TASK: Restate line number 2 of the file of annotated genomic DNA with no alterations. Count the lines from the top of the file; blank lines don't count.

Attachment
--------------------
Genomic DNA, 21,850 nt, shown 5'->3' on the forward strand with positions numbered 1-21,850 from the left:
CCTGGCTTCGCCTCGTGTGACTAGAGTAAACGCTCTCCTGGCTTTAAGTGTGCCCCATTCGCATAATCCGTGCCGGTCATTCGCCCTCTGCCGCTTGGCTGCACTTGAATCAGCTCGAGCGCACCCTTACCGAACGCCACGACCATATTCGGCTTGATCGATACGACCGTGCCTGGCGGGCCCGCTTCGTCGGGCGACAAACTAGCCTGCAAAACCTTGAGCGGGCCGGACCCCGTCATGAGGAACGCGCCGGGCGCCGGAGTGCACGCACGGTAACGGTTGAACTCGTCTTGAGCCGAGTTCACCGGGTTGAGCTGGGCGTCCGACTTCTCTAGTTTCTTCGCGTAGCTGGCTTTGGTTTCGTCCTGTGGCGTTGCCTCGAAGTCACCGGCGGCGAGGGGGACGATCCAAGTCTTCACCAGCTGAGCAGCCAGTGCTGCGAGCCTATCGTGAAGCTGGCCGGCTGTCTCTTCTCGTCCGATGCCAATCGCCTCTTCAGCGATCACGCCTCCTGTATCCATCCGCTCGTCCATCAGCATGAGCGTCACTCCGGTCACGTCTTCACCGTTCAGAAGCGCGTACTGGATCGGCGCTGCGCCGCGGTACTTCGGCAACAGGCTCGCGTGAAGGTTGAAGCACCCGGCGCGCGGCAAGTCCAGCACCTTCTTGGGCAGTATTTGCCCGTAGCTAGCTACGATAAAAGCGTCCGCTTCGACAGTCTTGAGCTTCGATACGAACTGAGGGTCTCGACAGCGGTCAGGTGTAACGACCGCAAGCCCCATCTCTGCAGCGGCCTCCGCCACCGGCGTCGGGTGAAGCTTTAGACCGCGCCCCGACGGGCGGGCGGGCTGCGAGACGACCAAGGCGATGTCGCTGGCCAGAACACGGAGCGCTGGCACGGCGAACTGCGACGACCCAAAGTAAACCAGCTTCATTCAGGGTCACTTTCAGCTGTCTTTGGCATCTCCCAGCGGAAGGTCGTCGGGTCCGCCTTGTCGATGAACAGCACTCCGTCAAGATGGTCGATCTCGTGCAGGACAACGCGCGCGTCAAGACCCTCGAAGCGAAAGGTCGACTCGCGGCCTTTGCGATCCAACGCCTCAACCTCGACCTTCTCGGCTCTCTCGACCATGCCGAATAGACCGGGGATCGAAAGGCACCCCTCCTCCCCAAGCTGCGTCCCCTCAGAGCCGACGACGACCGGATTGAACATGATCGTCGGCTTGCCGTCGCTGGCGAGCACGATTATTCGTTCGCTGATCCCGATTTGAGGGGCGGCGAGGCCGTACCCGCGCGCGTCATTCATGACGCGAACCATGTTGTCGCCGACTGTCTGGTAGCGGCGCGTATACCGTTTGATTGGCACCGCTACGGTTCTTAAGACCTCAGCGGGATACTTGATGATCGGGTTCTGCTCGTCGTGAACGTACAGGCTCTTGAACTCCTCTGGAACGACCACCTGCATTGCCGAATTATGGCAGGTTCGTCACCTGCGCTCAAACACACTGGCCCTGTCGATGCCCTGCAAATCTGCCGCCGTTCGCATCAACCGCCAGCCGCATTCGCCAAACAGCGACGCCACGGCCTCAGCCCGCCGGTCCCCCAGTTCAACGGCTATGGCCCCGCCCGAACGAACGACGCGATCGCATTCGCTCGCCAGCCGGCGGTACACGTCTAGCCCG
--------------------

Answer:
CCTGGCTTCGCCTCGTGTGACTAGAGTAAACGCTCTCCTGGCTTTAAGTGTGCCCCATTCGCATAATCCGTGCCGGTCATTCGCCCTCTGCCGCTTGGCTGCACTTGAATCAGCTCGAGCGCACCCTTACCGAACGCCACGACCATATTCGGCTTGATCGATACGACCGTGCCTGGCGGGCCCGCTTCGTCGGGCGACAAACTAGCCTGCAAAACCTTGAGCGGGCCGGACCCCGTCATGAGGAACGCGCCGGGCGCCGGAGTGCACGCACGGTAACGGTTGAACTCGTCTTGAGCCGAGTTCACCGGGTTGAGCTGGGCGTCCGACTTCTCTAGTTTCTTCGCGTAGCTGGCTTTGGTTTCGTCCTGTGGCGTTGCCTCGAAGTCACCGGCGGCGAGGGGGACGATCCAAGTCTTCACCAGCTGAGCAGCCAGTGCTGCGAGCCTATCGTGAAGCTGGCCGGCTGTCTCTTCTCGTCCGATGCCAATCGCCTCTTCAGCGATCACGCCTCCTGTATCCATCCGCTCGTCCATCAGCATGAGCGTCACTCCGGTCACGTCTTCACCGTTCAGAAGCGCGTACTGGATCGGCGCTGCGCCGCGGTACTTCGGCAACAGGCTCGCGTGAAGGTTGAAGCACCCGGCGCGCGGCAAGTCCAGCACCTTCTTGGGCAGTATTTGCCCGTAGCTAGCTACGATAAAAGCGTCCGCTTCGACAGTCTTGAGCTTCGATACGAACTGAGGGTCTCGACAGCGGTCAGGTGTAACGACCGCAAGCCCCATCTCTGCAGCGGCCTCCGCCACCGGCGTCGGGTGAAGCTTTAGACCGCGCCCCGACGGGCGGGCGGGCTGCGAGACGACCAAGGCGATGTCGCTGGCCAGAACACGGAGCGCTGGCACGGCGAACTGCGACGACCCAAAGTAAACCAGCTTCATTCAGGGTCACTTTCAGCTGTCTTTGGCATCTCCCAGCGGAAGGTCGTCGGGTCCGCCTTGTCGATGAACAGCACTCCGTCAAGATGGTCGATCTCGTGCAGGACAACGCGCGCGTCAAGACCCTCGAAGCGAAAGGTCGACTCGCGGCCTTTGCGATCCAACGCCTCAACCTCGACCTTCTCGGCTCTCTCGACCATGCCGAATAGACCGGGGATCGAAAGGCACCCCTCCTCCCCAAGCTGCGTCCCCTCAGAGCCGACGACGACCGGATTGAACATGATCGTCGGCTTGCCGTCGCTGGCGAGCACGATTATTCGTTCGCTGATCCCGATTTGAGGGGCGGCGAGGCCGTACCCGCGCGCGTCATTCATGACGCGAACCATGTTGTCGCCGACTGTCTGGTAGCGGCGCGTATACCGTTTGATTGGCACCGCTACGGTTCTTAAGACCTCAGCGGGATACTTGATGATCGGGTTCTGCTCGTCGTGAACGTACAGGCTCTTGAACTCCTCTGGAACGACCACCTGCATTGCCGAATTATGGCAGGTTCGTCACCTGCGCTCAAACACACTGGCCCTGTCGATGCCCTGCAAATCTGCCGCCGTTCGCATCAACCGCCAGCCGCATTCGCCAAACAGCGACGCCACGGCCTCAGCCCGCCGGTCCCCCAGTTCAACGGCTATGGCCCCGCCCGAACGAACGACGCGATCGCATTCGCTCGCCAGCCGGCGGTACACGTCTAGCCCG